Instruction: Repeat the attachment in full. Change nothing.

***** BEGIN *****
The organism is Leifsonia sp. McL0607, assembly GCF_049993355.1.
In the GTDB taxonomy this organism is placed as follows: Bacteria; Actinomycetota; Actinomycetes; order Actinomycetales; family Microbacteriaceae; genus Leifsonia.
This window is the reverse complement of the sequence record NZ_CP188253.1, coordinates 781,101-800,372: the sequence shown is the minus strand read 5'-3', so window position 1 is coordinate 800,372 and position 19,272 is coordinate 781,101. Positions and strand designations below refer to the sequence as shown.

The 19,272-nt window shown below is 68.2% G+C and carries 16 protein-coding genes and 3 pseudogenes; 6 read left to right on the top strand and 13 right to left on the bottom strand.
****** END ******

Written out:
The organism is Leifsonia sp. McL0607, assembly GCF_049993355.1.
In the GTDB taxonomy this organism is placed as follows: Bacteria; Actinomycetota; Actinomycetes; order Actinomycetales; family Microbacteriaceae; genus Leifsonia.
This window is the reverse complement of the sequence record NZ_CP188253.1, coordinates 781,101-800,372: the sequence shown is the minus strand read 5'-3', so window position 1 is coordinate 800,372 and position 19,272 is coordinate 781,101. Positions and strand designations below refer to the sequence as shown.

The 19,272-nt window shown below is 68.2% G+C and carries 16 protein-coding genes and 3 pseudogenes; 6 read left to right on the top strand and 13 right to left on the bottom strand.